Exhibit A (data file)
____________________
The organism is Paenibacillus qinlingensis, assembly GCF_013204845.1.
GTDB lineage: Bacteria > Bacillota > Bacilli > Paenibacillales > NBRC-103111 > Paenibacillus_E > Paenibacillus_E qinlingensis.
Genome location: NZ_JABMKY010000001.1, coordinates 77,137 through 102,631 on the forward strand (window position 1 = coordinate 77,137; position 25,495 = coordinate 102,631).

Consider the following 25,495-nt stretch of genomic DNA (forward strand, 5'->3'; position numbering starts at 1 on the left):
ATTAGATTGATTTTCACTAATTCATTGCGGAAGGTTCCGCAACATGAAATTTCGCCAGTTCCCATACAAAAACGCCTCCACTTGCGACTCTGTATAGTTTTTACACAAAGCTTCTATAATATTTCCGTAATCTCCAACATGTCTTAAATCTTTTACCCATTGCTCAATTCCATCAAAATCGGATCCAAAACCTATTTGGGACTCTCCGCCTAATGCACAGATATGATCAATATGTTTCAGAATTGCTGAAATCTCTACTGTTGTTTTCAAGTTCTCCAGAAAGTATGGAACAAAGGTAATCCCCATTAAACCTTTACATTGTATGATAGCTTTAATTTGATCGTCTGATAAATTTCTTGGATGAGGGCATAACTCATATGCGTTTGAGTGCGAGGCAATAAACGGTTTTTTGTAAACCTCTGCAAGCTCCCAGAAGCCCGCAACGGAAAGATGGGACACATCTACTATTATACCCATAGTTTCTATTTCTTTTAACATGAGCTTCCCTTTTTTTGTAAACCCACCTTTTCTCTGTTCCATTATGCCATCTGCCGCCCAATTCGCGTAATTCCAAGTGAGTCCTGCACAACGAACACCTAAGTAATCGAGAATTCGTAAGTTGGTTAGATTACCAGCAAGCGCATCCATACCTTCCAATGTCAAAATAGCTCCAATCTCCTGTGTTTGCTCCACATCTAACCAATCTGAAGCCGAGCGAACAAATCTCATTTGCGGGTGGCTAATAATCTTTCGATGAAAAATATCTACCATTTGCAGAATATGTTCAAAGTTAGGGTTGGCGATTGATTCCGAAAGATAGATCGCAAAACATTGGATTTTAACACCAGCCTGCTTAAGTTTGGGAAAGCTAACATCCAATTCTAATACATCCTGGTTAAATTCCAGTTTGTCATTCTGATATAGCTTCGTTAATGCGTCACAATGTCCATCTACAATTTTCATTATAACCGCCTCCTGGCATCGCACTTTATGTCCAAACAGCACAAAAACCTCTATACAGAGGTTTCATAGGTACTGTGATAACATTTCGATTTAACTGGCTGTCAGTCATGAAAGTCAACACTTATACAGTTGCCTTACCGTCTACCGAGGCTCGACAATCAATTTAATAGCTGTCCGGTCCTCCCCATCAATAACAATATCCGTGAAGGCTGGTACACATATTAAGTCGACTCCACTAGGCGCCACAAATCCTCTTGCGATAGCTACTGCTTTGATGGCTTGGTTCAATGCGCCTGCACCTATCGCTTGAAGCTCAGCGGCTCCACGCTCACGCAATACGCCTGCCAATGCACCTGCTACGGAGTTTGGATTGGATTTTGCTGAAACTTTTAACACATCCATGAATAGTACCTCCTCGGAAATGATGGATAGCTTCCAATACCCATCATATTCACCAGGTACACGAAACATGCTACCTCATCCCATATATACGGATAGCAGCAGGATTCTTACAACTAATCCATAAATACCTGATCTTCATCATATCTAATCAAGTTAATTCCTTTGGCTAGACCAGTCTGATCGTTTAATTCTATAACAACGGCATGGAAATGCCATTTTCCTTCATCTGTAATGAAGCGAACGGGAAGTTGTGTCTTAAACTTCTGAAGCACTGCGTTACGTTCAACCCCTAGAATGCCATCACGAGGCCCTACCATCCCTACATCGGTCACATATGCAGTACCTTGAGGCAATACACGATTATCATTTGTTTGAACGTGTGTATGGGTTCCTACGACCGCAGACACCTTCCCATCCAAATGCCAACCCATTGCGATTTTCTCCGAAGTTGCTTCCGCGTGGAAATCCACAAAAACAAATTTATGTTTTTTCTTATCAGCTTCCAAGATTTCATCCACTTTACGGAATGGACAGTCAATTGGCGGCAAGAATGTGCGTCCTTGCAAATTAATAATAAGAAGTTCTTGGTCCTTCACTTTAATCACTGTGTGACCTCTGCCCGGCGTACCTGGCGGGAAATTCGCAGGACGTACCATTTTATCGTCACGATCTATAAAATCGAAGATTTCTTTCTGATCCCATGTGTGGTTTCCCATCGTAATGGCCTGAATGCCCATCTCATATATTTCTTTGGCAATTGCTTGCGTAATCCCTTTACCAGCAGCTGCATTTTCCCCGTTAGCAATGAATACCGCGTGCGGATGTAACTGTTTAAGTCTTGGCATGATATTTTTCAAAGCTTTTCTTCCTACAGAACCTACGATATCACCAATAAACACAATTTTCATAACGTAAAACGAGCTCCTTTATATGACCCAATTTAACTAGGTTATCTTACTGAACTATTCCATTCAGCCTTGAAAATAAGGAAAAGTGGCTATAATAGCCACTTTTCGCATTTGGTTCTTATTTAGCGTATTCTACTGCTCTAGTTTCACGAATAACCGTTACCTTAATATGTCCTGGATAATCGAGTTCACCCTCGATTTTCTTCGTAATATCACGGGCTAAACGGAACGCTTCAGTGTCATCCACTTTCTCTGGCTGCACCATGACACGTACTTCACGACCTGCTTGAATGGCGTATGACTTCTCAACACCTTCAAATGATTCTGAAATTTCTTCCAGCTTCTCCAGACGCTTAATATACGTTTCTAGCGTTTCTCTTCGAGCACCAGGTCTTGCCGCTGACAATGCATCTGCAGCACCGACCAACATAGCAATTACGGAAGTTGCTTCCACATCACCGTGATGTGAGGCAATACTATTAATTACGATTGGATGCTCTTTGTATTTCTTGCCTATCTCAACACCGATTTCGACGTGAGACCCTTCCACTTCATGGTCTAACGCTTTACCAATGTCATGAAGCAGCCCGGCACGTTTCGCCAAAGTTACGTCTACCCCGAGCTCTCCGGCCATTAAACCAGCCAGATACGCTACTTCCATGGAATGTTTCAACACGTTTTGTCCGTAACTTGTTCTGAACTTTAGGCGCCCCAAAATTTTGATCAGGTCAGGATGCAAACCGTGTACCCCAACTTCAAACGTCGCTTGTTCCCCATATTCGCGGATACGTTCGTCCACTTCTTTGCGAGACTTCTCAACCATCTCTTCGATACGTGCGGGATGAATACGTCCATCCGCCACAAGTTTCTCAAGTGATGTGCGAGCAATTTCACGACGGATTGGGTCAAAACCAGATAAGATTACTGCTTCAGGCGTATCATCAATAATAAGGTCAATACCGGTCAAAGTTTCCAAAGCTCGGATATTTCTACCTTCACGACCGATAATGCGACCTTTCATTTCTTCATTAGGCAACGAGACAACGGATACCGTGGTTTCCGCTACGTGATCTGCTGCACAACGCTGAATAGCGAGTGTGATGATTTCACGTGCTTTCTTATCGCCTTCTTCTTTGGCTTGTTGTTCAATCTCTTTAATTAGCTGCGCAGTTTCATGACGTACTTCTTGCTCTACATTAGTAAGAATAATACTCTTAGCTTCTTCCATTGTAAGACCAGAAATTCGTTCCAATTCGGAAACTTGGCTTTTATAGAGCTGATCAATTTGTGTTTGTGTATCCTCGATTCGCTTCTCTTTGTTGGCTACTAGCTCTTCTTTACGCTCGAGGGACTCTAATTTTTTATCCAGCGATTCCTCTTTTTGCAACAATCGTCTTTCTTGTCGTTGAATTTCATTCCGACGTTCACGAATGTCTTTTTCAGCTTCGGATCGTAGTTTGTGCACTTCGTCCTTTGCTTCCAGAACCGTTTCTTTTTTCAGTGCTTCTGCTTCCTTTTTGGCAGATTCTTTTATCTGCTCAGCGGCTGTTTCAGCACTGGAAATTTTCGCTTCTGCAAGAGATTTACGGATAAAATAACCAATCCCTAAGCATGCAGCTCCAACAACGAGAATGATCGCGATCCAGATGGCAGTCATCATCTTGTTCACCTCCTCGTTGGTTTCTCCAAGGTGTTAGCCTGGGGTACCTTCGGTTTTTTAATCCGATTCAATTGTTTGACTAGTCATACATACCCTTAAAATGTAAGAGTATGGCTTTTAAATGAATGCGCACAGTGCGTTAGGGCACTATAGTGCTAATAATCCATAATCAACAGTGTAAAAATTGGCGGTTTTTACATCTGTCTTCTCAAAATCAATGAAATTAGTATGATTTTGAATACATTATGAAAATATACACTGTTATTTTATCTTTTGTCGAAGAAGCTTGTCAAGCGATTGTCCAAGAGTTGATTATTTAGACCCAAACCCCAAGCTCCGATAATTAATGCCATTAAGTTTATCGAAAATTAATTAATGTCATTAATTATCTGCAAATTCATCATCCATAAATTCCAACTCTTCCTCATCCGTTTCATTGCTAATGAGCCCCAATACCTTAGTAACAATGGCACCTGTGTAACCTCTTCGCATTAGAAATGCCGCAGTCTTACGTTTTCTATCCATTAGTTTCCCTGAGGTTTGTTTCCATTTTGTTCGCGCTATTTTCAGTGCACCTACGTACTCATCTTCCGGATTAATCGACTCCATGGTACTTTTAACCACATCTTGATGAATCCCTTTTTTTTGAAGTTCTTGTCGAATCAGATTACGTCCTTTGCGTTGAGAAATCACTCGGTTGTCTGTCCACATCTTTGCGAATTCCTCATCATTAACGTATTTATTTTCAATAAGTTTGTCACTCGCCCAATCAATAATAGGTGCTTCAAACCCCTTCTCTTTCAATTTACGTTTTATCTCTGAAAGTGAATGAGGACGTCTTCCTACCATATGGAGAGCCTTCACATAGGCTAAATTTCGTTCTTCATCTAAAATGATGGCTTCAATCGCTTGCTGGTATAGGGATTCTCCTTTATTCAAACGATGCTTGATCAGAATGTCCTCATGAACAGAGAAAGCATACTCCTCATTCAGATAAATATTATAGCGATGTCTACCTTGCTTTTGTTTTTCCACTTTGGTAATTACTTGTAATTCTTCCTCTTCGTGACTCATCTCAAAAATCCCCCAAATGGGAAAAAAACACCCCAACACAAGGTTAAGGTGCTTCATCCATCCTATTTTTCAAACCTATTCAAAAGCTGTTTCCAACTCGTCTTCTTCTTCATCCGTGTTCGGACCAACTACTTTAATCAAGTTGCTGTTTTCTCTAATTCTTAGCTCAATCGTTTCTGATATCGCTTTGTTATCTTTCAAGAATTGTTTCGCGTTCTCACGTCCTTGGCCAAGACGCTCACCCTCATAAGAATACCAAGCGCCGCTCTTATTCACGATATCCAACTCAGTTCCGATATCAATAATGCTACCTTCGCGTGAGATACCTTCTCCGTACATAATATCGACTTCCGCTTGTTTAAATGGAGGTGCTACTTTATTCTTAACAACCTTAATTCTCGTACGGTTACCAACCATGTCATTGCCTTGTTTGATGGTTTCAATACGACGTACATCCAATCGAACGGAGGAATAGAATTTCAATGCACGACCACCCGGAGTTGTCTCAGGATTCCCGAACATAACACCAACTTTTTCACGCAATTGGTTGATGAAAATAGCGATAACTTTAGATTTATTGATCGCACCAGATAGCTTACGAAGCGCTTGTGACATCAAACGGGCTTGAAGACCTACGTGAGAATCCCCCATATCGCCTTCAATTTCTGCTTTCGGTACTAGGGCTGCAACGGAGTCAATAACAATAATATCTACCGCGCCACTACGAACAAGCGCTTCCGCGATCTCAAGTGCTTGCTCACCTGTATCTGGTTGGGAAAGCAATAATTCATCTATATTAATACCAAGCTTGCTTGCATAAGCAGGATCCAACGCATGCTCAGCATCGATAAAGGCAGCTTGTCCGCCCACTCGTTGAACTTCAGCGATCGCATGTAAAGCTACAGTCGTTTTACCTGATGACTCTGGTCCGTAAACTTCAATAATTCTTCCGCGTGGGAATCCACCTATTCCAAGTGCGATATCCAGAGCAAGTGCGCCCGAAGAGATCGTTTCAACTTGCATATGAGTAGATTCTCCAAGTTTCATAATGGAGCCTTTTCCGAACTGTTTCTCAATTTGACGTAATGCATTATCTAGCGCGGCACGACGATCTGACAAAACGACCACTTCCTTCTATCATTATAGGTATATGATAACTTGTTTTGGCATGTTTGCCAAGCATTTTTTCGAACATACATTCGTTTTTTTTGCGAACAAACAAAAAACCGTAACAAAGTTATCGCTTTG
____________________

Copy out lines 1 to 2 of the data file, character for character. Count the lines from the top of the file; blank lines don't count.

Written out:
The organism is Paenibacillus qinlingensis, assembly GCF_013204845.1.
GTDB lineage: Bacteria > Bacillota > Bacilli > Paenibacillales > NBRC-103111 > Paenibacillus_E > Paenibacillus_E qinlingensis.